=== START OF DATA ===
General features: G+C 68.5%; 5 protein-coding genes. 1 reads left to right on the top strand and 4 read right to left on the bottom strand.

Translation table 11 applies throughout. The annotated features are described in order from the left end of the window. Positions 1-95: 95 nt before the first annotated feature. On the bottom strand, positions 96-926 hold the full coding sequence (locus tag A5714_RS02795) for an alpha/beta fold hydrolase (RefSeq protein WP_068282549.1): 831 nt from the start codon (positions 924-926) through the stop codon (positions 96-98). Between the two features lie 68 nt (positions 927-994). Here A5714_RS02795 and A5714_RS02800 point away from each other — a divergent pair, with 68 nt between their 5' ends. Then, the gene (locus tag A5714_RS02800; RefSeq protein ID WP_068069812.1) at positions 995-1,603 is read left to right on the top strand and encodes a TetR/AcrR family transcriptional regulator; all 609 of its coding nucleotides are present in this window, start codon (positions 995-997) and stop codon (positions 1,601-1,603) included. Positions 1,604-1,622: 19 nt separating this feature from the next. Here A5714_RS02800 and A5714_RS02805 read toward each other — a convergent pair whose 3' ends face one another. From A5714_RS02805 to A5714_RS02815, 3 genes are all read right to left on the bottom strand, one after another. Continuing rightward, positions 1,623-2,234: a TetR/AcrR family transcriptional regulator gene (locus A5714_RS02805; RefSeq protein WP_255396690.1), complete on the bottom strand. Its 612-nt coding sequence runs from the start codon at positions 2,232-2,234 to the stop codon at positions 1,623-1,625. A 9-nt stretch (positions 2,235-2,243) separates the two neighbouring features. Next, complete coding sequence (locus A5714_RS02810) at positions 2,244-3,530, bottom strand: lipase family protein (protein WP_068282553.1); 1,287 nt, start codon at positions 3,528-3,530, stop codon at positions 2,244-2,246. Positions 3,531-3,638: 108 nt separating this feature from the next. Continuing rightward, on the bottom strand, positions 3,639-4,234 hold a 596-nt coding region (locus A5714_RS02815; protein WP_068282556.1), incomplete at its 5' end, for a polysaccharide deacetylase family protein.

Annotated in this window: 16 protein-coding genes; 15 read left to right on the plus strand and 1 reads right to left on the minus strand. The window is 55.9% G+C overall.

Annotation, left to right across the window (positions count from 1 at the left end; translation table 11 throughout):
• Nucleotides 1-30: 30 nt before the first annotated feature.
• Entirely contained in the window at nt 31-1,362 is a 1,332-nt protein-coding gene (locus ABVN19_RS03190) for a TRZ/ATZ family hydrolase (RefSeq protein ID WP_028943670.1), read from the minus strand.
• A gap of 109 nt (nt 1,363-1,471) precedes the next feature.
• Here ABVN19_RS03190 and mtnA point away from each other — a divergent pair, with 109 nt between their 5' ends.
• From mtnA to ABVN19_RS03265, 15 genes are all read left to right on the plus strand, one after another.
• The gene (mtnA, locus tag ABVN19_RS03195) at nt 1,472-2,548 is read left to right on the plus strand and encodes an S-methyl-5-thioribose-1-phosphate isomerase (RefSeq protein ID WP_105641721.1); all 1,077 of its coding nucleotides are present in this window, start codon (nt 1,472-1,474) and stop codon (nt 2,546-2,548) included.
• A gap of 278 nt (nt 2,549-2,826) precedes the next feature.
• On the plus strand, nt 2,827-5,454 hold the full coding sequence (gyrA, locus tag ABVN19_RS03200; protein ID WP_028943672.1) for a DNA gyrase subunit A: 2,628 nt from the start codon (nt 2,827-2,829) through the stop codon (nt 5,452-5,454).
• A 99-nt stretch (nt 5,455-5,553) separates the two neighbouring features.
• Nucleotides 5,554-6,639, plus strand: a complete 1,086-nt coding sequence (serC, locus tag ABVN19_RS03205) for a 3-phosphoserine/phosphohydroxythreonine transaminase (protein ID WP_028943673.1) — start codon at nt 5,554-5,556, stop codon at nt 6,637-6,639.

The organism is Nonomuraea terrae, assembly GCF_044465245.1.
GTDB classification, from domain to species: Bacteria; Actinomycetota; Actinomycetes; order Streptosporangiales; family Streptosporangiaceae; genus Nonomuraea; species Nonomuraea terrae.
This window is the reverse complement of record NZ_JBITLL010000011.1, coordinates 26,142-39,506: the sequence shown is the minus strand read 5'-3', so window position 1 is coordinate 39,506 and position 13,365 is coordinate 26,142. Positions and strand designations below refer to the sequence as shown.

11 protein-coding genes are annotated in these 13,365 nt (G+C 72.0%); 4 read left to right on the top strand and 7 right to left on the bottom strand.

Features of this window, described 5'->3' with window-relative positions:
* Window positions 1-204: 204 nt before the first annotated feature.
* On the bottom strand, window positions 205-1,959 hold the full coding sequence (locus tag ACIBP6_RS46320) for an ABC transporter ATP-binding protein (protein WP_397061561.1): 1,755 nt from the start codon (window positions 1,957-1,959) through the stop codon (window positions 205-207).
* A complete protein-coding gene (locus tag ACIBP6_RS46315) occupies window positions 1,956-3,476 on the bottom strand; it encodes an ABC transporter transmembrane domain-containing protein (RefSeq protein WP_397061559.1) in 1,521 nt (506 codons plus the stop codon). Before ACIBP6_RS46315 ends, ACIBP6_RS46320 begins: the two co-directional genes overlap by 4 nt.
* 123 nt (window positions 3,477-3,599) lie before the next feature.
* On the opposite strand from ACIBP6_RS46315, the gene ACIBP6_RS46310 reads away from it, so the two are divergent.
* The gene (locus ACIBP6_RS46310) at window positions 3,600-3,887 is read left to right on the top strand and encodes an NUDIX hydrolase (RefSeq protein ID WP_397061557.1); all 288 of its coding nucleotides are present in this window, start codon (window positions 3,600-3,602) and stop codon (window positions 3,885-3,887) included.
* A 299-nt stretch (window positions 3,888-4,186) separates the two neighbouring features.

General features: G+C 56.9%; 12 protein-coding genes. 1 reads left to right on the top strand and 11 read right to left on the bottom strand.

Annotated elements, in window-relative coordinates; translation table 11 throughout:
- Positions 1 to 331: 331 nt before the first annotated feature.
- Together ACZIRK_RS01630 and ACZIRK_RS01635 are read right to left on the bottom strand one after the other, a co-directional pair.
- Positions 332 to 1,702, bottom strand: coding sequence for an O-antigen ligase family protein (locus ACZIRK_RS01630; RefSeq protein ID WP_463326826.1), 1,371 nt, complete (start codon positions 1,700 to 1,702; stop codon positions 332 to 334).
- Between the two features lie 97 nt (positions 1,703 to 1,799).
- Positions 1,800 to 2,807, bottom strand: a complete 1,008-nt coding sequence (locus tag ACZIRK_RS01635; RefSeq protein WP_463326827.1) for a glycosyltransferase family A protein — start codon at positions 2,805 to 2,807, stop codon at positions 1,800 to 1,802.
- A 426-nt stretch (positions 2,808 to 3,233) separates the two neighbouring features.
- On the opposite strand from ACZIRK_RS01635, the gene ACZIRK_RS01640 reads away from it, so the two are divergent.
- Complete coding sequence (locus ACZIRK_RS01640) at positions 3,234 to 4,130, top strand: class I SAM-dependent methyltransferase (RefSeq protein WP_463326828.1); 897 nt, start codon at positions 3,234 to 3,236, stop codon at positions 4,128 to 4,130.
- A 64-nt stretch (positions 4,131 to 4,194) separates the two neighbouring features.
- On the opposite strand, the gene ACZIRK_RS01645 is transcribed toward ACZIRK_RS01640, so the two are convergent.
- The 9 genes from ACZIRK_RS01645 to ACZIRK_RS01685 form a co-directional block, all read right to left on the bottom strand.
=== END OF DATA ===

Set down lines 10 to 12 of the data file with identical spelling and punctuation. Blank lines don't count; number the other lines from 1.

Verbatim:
• The gene (mtnA, locus tag ABVN19_RS03195) at nt 1,472-2,548 is read left to right on the plus strand and encodes an S-methyl-5-thioribose-1-phosphate isomerase (RefSeq protein ID WP_105641721.1); all 1,077 of its coding nucleotides are present in this window, start codon (nt 1,472-1,474) and stop codon (nt 2,546-2,548) included.
• A gap of 278 nt (nt 2,549-2,826) precedes the next feature.
• On the plus strand, nt 2,827-5,454 hold the full coding sequence (gyrA, locus tag ABVN19_RS03200; protein ID WP_028943672.1) for a DNA gyrase subunit A: 2,628 nt from the start codon (nt 2,827-2,829) through the stop codon (nt 5,452-5,454).